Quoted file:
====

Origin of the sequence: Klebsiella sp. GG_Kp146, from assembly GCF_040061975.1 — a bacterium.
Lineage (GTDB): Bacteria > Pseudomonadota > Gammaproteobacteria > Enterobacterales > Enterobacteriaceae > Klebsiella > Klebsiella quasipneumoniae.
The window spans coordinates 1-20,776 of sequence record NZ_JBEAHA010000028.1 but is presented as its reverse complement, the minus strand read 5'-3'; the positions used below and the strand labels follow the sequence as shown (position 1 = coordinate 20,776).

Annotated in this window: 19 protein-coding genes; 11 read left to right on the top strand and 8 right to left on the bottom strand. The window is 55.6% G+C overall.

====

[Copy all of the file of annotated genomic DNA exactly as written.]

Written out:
Origin of the sequence: Klebsiella sp. GG_Kp146, from assembly GCF_040061975.1 — a bacterium.
Lineage (GTDB): Bacteria > Pseudomonadota > Gammaproteobacteria > Enterobacterales > Enterobacteriaceae > Klebsiella > Klebsiella quasipneumoniae.
The window spans coordinates 1-20,776 of sequence record NZ_JBEAHA010000028.1 but is presented as its reverse complement, the minus strand read 5'-3'; the positions used below and the strand labels follow the sequence as shown (position 1 = coordinate 20,776).

Annotated in this window: 19 protein-coding genes; 11 read left to right on the top strand and 8 right to left on the bottom strand. The window is 55.6% G+C overall.